Every user, from the most casual user to the most experienced system administrator, has deleted files accidentally. If a Windows user makes such a mistake, most often the files can be recovered from the Recycle Bin. Of course, no self-respecting Linux user would be caught dead using Windows. But just because you’re using Linux, you don’t have to worry about permanently losing data—if you use the freeware utility libtrash.
What is libtrash?
Libtrash is more than a simple utility. It’s a shared library that overrides the default actions Linux uses to delete files. Once libtrash is installed, deleted files will be moved into a subdirectory of the user’s home directory named Trash. Libtrash allows users to use the normal Linux commands for deleting files, and libtrash will work with any files on the system.
You can obtain the latest version of libtrash directly from the author’s Web site. The file is only 70 KB in size, so it will download in a flash.
Next, unpack the libtrash archive by going to a command line and typing tar -zxvf libtrash-latest.tgz. When the libtrash archive is unpacked, you’ll find the libtrash-1.8 directory in the current directory.
Oddly enough, before you install libtrash, you must configure it. The libtrash-1.8/libtrash.conf file comes preconfigured with default settings. When libtrash is compiled, the /etc/libtrash.conf file is created, but this file only reflects the default configuration of libtrash.
That doesn’t mean you can’t reconfigure libtrash. It just takes a little extra work. There are two configurations available when libtrash is activated:
- Systemwide configuration: This is used for all users. This configuration is read from the /etc/libtrash.conf file.
- Personal configurations: Each user may use a separate configuration. Separate configurations are enabled through settings read from the .libtrash file in the home directory of each user.
Systemwide settings are made through the /etc/libtrash.conf file. The required settings must be made prior to compiling libtrash. Changing the /etc/libtrash.conf file after compiling libtrash will not change the default behavior of the program. To enforce the idea that this file should never be edited, no users are given write permission to this file. The /etc/libtrash.conf file is a read-only file for all users, including root. Therefore, you’ll make changes to the libtrash-1.8/libtrash.conf file prior to installation.
There are four entries in the libtrash.conf that are used as environmental variables and cannot be changed by a user’s personal configuration settings when libtrash is run. These four settings are:
The next four settings allow libtrash to intercept the standard routines Linux uses when files are unlinked or renamed. Your safest bet is to use the defaults for all of these settings:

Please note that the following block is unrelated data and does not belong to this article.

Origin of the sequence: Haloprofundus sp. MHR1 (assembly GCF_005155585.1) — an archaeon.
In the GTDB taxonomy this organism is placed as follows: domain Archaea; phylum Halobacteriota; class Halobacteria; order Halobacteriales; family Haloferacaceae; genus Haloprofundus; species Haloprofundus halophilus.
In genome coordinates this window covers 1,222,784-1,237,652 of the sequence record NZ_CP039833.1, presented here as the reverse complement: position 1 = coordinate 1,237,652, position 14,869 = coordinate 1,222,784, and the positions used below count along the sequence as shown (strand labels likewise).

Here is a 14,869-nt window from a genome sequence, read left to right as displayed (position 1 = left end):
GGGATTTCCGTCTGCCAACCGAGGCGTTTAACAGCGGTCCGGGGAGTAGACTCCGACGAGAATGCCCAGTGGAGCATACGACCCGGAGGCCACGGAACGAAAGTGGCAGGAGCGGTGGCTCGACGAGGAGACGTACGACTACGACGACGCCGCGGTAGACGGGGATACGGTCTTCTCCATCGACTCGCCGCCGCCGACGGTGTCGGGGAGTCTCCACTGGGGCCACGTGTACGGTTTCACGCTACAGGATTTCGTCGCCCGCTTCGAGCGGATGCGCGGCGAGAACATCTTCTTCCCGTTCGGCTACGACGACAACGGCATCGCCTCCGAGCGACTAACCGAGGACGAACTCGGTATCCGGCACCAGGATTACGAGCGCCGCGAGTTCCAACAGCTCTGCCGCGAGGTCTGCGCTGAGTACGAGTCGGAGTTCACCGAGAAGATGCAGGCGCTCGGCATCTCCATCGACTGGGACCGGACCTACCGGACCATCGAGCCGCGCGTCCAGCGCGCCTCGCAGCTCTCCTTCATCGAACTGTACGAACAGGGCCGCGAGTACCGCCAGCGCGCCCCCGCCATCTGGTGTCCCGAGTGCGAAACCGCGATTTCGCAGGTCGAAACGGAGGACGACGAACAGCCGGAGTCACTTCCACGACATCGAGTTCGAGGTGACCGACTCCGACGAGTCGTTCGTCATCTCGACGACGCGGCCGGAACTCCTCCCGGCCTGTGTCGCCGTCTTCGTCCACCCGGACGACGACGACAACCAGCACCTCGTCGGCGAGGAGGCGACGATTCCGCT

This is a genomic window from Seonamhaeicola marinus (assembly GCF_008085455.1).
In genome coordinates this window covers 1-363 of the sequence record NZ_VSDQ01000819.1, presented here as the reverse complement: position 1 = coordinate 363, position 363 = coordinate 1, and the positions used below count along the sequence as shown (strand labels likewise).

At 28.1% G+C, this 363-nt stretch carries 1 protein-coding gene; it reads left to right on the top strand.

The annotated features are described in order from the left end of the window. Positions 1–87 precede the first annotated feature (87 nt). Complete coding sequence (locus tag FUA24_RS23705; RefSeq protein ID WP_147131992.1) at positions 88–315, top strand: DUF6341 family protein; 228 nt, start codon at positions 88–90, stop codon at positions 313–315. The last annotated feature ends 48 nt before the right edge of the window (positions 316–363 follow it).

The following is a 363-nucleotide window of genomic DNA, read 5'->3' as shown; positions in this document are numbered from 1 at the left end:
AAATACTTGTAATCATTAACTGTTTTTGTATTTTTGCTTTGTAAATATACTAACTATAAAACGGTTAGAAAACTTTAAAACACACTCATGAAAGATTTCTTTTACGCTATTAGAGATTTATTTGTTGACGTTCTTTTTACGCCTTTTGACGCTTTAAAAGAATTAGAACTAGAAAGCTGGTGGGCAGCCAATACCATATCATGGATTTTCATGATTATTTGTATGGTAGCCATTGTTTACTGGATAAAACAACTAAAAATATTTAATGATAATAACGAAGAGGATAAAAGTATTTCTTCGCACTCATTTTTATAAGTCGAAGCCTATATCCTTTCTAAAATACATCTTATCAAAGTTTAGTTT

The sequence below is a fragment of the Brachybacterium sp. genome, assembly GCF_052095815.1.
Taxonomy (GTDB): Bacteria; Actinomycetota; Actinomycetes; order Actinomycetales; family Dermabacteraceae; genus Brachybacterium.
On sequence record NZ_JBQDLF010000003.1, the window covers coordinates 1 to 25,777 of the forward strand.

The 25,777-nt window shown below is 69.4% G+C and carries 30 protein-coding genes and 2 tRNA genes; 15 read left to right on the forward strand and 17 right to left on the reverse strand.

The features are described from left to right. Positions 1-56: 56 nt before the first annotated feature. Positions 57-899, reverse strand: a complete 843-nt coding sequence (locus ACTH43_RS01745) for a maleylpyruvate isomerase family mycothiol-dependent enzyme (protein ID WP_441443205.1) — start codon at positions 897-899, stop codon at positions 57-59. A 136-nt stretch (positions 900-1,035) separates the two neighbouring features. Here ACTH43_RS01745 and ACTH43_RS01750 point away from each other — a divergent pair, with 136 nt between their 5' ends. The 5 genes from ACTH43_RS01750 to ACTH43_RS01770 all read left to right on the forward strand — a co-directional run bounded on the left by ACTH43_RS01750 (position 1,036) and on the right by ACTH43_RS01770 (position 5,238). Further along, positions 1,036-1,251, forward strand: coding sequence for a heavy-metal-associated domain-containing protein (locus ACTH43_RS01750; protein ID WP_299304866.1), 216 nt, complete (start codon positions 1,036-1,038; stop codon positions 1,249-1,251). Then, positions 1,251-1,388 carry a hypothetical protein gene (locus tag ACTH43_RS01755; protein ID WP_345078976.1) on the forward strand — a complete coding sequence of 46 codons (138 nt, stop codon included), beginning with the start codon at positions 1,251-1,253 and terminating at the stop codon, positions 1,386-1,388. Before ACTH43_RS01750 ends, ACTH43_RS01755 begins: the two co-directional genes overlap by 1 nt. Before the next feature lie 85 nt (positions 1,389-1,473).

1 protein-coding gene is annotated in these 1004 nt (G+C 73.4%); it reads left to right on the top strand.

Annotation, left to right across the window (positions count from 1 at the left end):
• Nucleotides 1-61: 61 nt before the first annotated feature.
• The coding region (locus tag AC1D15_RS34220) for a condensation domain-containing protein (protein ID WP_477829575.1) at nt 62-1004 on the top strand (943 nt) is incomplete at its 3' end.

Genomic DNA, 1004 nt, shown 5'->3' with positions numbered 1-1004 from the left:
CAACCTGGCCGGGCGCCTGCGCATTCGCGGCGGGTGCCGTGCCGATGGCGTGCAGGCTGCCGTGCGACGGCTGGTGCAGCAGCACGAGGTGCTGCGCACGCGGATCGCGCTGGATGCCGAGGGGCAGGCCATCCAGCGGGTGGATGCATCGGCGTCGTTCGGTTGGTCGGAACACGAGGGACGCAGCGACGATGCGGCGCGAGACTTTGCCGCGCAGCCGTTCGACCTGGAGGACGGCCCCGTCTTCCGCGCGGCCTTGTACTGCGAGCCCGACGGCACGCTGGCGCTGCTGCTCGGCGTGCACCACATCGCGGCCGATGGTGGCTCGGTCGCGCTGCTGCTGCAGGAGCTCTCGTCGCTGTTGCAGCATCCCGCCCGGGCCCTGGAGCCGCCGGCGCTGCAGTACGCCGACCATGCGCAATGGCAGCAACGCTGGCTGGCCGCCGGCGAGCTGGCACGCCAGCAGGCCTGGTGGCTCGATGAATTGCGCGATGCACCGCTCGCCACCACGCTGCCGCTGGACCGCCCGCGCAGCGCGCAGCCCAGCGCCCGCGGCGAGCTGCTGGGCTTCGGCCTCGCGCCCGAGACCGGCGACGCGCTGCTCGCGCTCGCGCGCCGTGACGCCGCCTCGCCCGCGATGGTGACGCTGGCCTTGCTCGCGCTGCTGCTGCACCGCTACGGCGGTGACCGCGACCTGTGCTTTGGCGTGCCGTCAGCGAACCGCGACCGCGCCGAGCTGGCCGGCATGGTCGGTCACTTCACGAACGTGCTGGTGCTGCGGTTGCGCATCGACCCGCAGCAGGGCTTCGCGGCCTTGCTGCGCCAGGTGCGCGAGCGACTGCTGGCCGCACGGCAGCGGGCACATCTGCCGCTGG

- INTERCEPT_UNLINK= YES
- INTERCEPT_RENAME = YES
More options, more control
The rest of options give you more control over libtrash. These options are:
- TRASH_CAN = Trash
This entry sets the name for the subdirectory where deleted files will be stored. The default name for this directory is Trash. Any name may be used. To change the directory name, enter the new name without any slashes.
- IN_CASE_OF- FAILURE =
This setting determines how libtrash reacts when there is a failure. Setting this value to PROTECT prevents files from being deleted by the standard Linux function. Setting the value to ALLOW_DESTRUCTION overrides libtrash.
- SHOULD-WARN = YES
This setting enables a warning message for libtrash. It’s normally a good idea to remind users that their files will be permanently deleted when libtrash is disabled. This is especially true if users on the system are new to Linux or for users who assume libtrash is always running.
- PROTECT_TRASH = YES
This setting protects files in the trash from being deleted. Files placed in the user’s trash represent a special case. Libtrash functions by sending deleted files to a trashcan in the user’s home directory. When the user wants to delete files in the trashcan, the default libtrash doesn’t work.
- IGNORE_ENTENSIONS =
This setting allows you to specify files with specific extensions that may be deleted without being copied to the trashcan. To specify which types may be ignored by libtrash, create a semicolon delimited separated list of the file extensions to be ignored. Do not include a dot (.) before the extension. For example, to allow .o, .c, and log files to be deleted without being moved to the trashcan, use this entry: IGNORE_ENTENSIONS = o; c; log
- IGNORE_HIDDEN = YES
Hidden files and files inside hidden directories may be sent to the trash. Setting this entry to YES allows Linux to delete hidden files without moving them to the trash. Stick with the default value of YES and override it if you must on a per-user basis.
- IGNORE_EDITOR_BACKUP = NO
This entry will ensure that backups of important files are always sent to the trash. These are files that end with a tilde (~). The default is yes. Changing this setting might be a good idea.
- IGNORE-EDITOR-TEMPORARY = YES
This entry concerns temporary files created by editors. Setting this entry to YES allows these temporary files to be removed without moving them to the trash. Set the entry to NO to allow libtrash to move these files to the user’s trash. Stick with the default and change this setting on a per-user basis.
- LIBTRASH_CONFIG_FILE_UNREMOVEABLE = YES